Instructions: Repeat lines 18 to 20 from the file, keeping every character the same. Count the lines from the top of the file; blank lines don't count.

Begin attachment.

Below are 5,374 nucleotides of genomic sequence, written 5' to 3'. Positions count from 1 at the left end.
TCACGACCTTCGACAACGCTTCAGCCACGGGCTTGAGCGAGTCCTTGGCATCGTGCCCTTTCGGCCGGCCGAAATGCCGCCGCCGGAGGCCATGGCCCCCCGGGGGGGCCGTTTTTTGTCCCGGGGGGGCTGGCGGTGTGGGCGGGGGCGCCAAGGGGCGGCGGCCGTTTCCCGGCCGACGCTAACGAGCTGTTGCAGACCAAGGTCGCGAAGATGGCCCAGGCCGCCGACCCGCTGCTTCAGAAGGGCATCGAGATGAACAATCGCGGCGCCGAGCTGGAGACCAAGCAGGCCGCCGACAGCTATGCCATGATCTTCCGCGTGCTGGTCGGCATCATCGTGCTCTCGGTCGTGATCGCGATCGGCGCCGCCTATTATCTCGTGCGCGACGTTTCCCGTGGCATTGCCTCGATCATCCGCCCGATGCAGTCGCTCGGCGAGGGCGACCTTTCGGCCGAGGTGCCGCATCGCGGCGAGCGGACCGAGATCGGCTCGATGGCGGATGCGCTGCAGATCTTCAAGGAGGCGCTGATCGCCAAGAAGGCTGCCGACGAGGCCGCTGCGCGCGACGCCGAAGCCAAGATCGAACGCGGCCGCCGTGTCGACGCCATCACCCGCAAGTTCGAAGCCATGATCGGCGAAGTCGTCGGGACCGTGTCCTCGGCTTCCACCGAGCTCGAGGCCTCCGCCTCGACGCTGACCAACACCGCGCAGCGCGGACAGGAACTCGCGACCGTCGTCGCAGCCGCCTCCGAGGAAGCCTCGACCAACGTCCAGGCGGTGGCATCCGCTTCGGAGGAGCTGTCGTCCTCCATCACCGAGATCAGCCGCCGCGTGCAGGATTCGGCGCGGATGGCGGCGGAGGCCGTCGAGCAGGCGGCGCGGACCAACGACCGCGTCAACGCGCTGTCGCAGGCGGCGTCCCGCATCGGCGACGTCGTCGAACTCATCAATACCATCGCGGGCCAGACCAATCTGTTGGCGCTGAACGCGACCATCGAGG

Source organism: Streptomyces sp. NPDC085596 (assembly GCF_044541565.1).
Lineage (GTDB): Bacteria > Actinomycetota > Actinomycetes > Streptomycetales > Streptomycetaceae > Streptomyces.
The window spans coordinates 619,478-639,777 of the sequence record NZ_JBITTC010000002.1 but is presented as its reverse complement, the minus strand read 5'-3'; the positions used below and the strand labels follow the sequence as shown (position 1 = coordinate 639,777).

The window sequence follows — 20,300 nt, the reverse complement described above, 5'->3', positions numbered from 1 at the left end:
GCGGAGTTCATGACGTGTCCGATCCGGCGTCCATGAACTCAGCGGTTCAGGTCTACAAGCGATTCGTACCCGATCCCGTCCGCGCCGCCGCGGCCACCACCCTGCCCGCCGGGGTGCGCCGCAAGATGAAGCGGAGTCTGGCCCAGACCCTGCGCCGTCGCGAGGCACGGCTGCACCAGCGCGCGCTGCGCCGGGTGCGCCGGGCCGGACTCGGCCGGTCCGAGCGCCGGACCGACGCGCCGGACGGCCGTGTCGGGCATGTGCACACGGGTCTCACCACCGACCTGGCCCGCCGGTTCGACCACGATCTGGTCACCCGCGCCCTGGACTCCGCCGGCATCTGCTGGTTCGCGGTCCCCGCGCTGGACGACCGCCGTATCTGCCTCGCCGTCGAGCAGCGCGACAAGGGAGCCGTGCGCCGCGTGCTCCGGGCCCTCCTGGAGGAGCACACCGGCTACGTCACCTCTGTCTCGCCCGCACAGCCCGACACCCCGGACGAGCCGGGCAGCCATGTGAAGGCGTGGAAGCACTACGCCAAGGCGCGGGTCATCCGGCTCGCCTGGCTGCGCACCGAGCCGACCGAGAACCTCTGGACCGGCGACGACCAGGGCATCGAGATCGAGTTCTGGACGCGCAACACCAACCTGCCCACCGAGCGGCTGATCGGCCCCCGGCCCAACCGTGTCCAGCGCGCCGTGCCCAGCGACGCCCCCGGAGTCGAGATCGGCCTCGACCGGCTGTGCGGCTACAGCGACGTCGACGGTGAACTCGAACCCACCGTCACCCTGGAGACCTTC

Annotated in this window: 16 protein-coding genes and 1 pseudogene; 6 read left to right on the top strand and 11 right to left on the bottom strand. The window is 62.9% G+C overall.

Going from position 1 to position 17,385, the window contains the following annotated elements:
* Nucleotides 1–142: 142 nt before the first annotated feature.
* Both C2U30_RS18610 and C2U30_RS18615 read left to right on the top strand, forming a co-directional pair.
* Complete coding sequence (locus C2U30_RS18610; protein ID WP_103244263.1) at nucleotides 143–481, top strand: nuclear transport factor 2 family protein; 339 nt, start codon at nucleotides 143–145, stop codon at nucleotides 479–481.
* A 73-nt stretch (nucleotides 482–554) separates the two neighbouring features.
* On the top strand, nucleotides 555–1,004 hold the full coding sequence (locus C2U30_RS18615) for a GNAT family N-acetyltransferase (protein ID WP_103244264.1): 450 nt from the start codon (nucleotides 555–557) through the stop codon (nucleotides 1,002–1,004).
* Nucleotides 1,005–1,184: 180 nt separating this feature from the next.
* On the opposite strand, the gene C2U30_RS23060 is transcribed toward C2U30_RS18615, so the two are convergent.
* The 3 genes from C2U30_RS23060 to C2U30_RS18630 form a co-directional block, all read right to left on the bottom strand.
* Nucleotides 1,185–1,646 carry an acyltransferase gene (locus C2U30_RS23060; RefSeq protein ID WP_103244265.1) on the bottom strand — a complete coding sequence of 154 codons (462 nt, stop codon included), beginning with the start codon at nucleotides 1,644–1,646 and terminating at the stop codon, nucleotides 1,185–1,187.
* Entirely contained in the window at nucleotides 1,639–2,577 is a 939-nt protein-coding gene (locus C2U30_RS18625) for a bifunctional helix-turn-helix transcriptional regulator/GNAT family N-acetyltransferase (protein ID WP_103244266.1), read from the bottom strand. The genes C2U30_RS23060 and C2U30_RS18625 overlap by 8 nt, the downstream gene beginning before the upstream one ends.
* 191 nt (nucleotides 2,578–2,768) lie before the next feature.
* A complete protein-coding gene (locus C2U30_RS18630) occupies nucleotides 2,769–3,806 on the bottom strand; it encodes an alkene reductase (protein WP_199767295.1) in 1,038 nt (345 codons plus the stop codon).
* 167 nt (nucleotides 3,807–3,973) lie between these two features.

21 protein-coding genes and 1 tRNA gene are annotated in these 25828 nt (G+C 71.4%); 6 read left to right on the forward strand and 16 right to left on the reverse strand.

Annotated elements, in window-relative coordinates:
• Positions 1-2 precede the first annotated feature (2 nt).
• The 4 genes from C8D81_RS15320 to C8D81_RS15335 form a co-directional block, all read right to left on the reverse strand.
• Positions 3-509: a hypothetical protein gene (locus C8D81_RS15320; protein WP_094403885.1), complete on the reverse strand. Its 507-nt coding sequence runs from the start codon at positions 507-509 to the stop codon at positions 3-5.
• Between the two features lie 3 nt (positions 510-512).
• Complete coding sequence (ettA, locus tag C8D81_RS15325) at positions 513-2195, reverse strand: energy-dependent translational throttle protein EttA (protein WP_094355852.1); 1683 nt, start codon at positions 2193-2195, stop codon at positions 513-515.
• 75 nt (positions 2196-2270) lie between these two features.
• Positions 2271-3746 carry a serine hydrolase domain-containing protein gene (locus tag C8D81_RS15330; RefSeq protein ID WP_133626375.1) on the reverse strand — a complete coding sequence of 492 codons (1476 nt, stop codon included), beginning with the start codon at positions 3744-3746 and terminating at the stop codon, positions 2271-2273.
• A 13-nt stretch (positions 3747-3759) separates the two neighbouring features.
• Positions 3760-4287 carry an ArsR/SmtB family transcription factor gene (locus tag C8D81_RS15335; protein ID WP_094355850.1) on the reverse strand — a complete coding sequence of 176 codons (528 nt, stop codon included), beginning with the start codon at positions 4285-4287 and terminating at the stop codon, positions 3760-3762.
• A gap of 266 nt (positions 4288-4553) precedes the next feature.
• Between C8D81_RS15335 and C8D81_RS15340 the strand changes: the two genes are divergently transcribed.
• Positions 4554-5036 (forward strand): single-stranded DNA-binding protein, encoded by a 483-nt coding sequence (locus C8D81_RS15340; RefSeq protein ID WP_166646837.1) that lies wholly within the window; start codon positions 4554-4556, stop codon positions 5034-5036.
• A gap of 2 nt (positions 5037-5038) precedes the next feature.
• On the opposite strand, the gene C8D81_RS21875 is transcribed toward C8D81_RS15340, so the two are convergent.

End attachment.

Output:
* Nucleotides 1,185–1,646 carry an acyltransferase gene (locus C2U30_RS23060; RefSeq protein ID WP_103244265.1) on the bottom strand — a complete coding sequence of 154 codons (462 nt, stop codon included), beginning with the start codon at nucleotides 1,644–1,646 and terminating at the stop codon, nucleotides 1,185–1,187.
* Entirely contained in the window at nucleotides 1,639–2,577 is a 939-nt protein-coding gene (locus C2U30_RS18625) for a bifunctional helix-turn-helix transcriptional regulator/GNAT family N-acetyltransferase (protein ID WP_103244266.1), read from the bottom strand. The genes C2U30_RS23060 and C2U30_RS18625 overlap by 8 nt, the downstream gene beginning before the upstream one ends.
* 191 nt (nucleotides 2,578–2,768) lie before the next feature.